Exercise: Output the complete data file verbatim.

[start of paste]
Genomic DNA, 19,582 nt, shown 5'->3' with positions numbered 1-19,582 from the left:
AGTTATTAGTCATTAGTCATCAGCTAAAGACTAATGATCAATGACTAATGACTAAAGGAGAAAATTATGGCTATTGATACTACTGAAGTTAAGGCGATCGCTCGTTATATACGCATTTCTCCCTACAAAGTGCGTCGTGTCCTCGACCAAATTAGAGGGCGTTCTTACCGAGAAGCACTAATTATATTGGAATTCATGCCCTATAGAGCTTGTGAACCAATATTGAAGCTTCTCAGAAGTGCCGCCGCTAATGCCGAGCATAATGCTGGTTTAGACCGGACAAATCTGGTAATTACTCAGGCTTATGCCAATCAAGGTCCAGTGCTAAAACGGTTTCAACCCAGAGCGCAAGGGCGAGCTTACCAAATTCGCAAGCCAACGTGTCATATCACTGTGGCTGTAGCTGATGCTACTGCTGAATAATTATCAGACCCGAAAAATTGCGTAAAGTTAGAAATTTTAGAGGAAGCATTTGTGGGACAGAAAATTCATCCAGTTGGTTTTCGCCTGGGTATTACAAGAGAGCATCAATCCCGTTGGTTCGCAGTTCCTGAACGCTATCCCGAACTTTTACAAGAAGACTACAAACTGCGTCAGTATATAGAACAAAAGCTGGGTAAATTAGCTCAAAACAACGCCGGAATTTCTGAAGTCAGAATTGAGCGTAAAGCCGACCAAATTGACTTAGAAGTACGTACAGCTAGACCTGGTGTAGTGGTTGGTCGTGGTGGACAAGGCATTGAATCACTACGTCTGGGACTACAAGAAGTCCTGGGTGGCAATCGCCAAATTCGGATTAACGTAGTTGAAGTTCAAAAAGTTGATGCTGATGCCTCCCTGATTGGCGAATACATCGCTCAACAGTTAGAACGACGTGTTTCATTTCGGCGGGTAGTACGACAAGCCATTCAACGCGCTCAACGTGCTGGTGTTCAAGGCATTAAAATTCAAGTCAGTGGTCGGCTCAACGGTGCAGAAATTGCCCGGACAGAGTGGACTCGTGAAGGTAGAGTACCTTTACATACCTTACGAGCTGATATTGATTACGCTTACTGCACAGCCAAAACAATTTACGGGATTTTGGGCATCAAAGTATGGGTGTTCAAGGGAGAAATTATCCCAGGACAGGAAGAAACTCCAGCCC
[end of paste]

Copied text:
Genomic DNA, 19,582 nt, shown 5'->3' with positions numbered 1-19,582 from the left:
AGTTATTAGTCATTAGTCATCAGCTAAAGACTAATGATCAATGACTAATGACTAAAGGAGAAAATTATGGCTATTGATACTACTGAAGTTAAGGCGATCGCTCGTTATATACGCATTTCTCCCTACAAAGTGCGTCGTGTCCTCGACCAAATTAGAGGGCGTTCTTACCGAGAAGCACTAATTATATTGGAATTCATGCCCTATAGAGCTTGTGAACCAATATTGAAGCTTCTCAGAAGTGCCGCCGCTAATGCCGAGCATAATGCTGGTTTAGACCGGACAAATCTGGTAATTACTCAGGCTTATGCCAATCAAGGTCCAGTGCTAAAACGGTTTCAACCCAGAGCGCAAGGGCGAGCTTACCAAATTCGCAAGCCAACGTGTCATATCACTGTGGCTGTAGCTGATGCTACTGCTGAATAATTATCAGACCCGAAAAATTGCGTAAAGTTAGAAATTTTAGAGGAAGCATTTGTGGGACAGAAAATTCATCCAGTTGGTTTTCGCCTGGGTATTACAAGAGAGCATCAATCCCGTTGGTTCGCAGTTCCTGAACGCTATCCCGAACTTTTACAAGAAGACTACAAACTGCGTCAGTATATAGAACAAAAGCTGGGTAAATTAGCTCAAAACAACGCCGGAATTTCTGAAGTCAGAATTGAGCGTAAAGCCGACCAAATTGACTTAGAAGTACGTACAGCTAGACCTGGTGTAGTGGTTGGTCGTGGTGGACAAGGCATTGAATCACTACGTCTGGGACTACAAGAAGTCCTGGGTGGCAATCGCCAAATTCGGATTAACGTAGTTGAAGTTCAAAAAGTTGATGCTGATGCCTCCCTGATTGGCGAATACATCGCTCAACAGTTAGAACGACGTGTTTCATTTCGGCGGGTAGTACGACAAGCCATTCAACGCGCTCAACGTGCTGGTGTTCAAGGCATTAAAATTCAAGTCAGTGGTCGGCTCAACGGTGCAGAAATTGCCCGGACAGAGTGGACTCGTGAAGGTAGAGTACCTTTACATACCTTACGAGCTGATATTGATTACGCTTACTGCACAGCCAAAACAATTTACGGGATTTTGGGCATCAAAGTATGGGTGTTCAAGGGAGAAATTATCCCAGGACAGGAAGAAACTCCAGCCC